It is imperative that you seek medical treatment if you suffer any blow to the head. Your life and your claim for compensation depend on it. A doctor can diagnose and treat your injuries. The resulting medical expenses could comprise a significant portion of your personal injury claim.
Calculating Your Non-Economic Damages
Non-economic losses are difficult to quantify because they have no inherent financial value. They affect your ability to walk, think, focus, work, carry on relationships, get a good night’s rest, or perform simple daily tasks. There are no standard costs for these things. Their worth differs from one person to the next, as does the way a brain injury affects them.
For this reason, an attorney or insurance company must assign a value to your pain and suffering. The value they assign will depend on multiple variables some of which may seem irrelevant to your situation.
Yet, when you appoint a lawyer, they intend to calculate each of your losses by considering your:
- Health status
- Condition’s severity
- Life expectancy
- Family obligations
- Quality of life
Your attorney may also base a portion of your non-economic damages on the economic losses you’ve incurred. They can also consult with field experts, evaluate your situation, and speak with your healthcare team to learn what you need.
What Goes Into Seeking Compensation for a Traumatic Brain Injury?
To secure a financial recovery for your injury-related losses, you must:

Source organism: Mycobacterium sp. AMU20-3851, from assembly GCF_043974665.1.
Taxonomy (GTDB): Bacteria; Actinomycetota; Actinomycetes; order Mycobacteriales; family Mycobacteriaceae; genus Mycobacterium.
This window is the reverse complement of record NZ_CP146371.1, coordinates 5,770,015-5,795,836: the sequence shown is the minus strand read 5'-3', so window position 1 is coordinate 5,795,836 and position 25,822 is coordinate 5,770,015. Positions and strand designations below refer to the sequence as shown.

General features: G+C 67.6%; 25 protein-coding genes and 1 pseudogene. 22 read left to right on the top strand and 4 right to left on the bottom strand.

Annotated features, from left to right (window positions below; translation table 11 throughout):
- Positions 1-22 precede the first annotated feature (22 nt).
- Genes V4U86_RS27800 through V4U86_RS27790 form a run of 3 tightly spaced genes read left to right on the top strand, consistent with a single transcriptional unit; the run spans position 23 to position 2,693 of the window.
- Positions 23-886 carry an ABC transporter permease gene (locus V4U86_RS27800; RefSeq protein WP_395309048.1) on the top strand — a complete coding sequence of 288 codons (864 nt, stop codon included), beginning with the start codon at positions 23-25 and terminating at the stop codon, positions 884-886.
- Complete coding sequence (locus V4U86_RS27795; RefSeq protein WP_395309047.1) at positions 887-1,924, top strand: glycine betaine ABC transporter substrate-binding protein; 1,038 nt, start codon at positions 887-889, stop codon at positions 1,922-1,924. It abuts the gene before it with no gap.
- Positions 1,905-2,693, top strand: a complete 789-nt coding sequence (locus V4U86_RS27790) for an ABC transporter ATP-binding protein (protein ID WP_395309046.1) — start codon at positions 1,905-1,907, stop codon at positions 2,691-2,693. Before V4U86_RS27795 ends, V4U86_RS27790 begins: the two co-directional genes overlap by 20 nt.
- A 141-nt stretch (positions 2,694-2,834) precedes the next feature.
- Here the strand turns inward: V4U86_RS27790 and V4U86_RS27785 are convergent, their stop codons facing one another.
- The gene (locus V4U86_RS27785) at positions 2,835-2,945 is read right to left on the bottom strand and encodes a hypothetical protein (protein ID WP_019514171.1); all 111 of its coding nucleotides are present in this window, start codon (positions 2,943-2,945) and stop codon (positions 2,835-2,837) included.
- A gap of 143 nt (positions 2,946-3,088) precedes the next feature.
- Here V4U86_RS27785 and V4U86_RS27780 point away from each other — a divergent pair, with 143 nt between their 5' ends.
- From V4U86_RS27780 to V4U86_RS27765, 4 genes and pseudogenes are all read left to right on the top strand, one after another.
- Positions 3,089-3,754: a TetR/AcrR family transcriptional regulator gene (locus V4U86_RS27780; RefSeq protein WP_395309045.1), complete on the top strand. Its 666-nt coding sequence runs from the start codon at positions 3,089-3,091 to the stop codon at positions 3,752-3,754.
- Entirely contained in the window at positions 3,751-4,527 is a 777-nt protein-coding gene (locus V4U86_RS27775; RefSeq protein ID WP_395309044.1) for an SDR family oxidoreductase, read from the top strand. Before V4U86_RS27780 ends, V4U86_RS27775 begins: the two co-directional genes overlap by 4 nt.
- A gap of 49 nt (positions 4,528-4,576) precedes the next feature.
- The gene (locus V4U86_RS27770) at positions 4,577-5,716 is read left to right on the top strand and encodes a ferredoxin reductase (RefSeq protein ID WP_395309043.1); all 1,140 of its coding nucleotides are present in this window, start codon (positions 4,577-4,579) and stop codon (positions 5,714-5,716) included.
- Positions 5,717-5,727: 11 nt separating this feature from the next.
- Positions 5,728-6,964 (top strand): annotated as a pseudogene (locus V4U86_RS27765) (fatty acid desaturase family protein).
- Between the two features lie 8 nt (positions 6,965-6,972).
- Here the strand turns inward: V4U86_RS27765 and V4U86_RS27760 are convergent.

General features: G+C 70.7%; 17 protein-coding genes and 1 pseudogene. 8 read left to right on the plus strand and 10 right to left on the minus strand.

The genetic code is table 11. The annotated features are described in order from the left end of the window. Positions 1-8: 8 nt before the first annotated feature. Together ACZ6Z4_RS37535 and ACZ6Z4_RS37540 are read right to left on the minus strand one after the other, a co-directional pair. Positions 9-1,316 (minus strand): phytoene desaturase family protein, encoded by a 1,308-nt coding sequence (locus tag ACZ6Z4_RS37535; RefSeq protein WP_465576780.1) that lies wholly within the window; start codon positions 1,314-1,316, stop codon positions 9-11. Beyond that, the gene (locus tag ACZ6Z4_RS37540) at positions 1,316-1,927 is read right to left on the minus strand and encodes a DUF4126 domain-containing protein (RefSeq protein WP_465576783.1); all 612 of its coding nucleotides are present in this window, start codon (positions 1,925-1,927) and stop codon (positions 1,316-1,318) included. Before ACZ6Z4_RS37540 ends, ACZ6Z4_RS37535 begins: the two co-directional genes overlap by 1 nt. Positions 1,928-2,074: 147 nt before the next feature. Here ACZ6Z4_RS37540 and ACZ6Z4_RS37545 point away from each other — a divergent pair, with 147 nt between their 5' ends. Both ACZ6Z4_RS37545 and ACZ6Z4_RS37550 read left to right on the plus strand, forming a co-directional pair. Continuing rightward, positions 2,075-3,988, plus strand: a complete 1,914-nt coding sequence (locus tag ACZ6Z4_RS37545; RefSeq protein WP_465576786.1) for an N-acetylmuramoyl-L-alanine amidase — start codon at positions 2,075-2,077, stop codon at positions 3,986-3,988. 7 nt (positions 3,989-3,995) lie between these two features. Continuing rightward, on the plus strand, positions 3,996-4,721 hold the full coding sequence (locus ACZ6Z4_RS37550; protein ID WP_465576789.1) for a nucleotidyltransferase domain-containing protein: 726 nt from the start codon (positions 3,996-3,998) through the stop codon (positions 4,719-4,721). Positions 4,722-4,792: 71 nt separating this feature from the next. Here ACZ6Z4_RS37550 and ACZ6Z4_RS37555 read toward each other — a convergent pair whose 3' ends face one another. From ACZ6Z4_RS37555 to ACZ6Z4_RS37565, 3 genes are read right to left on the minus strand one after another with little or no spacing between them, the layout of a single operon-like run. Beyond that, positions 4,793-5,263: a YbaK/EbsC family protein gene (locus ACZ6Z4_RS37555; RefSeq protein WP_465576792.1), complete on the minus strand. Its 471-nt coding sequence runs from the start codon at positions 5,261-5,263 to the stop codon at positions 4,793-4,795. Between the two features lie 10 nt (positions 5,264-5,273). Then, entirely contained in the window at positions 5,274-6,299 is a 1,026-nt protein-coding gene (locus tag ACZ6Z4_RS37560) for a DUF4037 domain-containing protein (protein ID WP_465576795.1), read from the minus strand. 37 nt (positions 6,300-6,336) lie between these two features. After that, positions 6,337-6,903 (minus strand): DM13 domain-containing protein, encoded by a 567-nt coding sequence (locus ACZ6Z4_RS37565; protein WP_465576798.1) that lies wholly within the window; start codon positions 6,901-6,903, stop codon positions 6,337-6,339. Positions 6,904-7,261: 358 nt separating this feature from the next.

Prove That the At-Fault Party Acted Negligently
Securing compensation is a multi-step process. Generally, if you bring a case that alleges negligence, there are four elements that you need to establish.
Proving negligence requires you or your lawyer to demonstrate:
- Duty of care: The at-fault party had a duty to act with care. For instance, motorists have a duty of care to drive their vehicles safely.
- Breach of duty: The at-fault party failed to act with the same care that a reasonable person would have under the same circumstances.
- Causation: The other party’s actions resulted in the accident and your brain injury.
- Damages: You suffered harm to your physical, mental, or financial state due to the accident and resulting injuries.
Not all personal injury cases require you to prove negligence. For instance, suppose you suffered a brain injury from a poorly designed product. In that situation, you could sue the product manufacturer without needing to prove that its negligence caused your condition.